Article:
// - all paths through the build graph pass through it
// - critical path scheduling says it is high priority
// and in such a case, set c to runtime.GOMAXPROCS(0).
// By default this is the same as runtime.NumCPU.
// We do this now when p==1.
// To limit parallelism, set GOMAXPROCS below numCPU; this may be useful
// on a low-memory builder, or if a deterministic build order is required.
c := runtime.GOMAXPROCS(0)
if cfg.BuildP == 1 {
// No process parallelism, do not cap compiler parallelism.
return c
}
// Some process parallelism. Set c to min(4, maxprocs).
if c > 4 {
c = 4
}
return c
}

I asked the compiler team about it, and @rsc pointed out a parallel function in cmd/compile, which ultimately terminates the process if the flags are not compatible:

// concurrentFlagOk reports whether the current compiler flags
// are compatible with concurrent compilation.
func concurrentFlagOk() bool {
// TODO(rsc): Many of these are fine. Remove them.
return Flag.Percent == 0 &&
Flag.E == 0 &&
Flag.K == 0 &&
Flag.L == 0 &&
Flag.LowerH == 0 &&
Flag.LowerJ == 0 &&
Flag.LowerM == 0 &&
Flag.LowerR == 0
}
func concurrentBackendAllowed() bool {
if !concurrentFlagOk() {
return false
}
// Debug.S by itself is ok, because all printing occurs
// while writing the object file, and that is non-concurrent.
// Adding Debug_vlog, however, causes Debug.S to also print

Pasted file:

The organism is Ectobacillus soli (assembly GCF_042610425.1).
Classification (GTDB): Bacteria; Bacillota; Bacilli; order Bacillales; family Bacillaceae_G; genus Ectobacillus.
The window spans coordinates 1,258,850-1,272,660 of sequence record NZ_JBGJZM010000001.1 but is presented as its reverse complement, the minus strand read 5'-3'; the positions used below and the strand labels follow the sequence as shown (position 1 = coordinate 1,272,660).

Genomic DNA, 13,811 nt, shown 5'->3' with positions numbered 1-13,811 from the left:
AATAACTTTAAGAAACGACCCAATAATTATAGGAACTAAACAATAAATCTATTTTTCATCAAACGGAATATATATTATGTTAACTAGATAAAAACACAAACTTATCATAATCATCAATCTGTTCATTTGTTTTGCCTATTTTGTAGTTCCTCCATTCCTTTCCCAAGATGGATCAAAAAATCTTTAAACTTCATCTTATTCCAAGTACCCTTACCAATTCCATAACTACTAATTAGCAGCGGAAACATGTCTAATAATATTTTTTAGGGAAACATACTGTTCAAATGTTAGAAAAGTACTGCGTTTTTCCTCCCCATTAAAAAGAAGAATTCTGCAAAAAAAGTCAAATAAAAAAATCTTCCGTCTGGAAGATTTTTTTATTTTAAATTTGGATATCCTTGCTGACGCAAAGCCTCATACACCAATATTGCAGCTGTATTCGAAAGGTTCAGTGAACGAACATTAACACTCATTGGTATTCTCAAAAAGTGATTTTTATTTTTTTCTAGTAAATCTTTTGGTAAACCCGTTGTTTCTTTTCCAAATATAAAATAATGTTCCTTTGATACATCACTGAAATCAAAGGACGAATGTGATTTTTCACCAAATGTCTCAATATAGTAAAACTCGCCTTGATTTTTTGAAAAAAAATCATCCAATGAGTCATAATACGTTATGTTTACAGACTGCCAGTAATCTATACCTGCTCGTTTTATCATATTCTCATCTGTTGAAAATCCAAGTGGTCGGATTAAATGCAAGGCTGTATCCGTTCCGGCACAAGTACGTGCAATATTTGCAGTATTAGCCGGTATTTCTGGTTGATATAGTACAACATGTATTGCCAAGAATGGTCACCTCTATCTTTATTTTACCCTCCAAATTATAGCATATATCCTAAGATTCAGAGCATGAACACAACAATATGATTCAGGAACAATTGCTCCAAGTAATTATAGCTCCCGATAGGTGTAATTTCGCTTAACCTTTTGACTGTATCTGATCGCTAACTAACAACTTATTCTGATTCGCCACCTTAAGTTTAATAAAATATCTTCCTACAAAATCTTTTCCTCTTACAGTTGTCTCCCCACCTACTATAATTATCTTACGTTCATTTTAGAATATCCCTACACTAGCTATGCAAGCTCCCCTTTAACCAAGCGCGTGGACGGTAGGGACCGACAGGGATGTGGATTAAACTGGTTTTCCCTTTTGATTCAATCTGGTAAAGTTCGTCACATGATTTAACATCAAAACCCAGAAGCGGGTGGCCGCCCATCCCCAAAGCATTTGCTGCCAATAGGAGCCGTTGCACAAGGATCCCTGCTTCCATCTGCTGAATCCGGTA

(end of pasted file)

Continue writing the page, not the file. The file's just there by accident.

// while flushing the plist, which happens concurrently.
if Ctxt.Debugvlog || Debug.Any() || Flag.Live > 0 {
return false
}
// TODO: Test and delete this condition.
if buildcfg.Experiment.FieldTrack {
return false
}
// TODO: fix races and enable the following flags
if Ctxt.Flag_shared || Ctxt.Flag_dynlink || Flag.Race {
return false
}
return true
}

Those two functions implement slightly different logic for when concurrent compilation is allowed, and I expect that they will only tend to drift more over time. Moreover, having the compiler reject values of -N greater than 0 when certain flags are in use makes it harder for users to override cmd/gos current hard-coded default for the concurrency limit (which may be a factor in #17751).

The extra complexity in cmd/go also leads to subtle bugs like #48490.

It's obviously reasonable for the compiler to use internal synchronization to avoid races and to produce deterministic output, and at the limit “dropping the concurrency to 1” is equivalent to “using internal synchronization”. So, I think:

  • cmd/go should avoid setting the -c flag explicitly at all, and instead let cmd/compile choose its own reasonable defaults.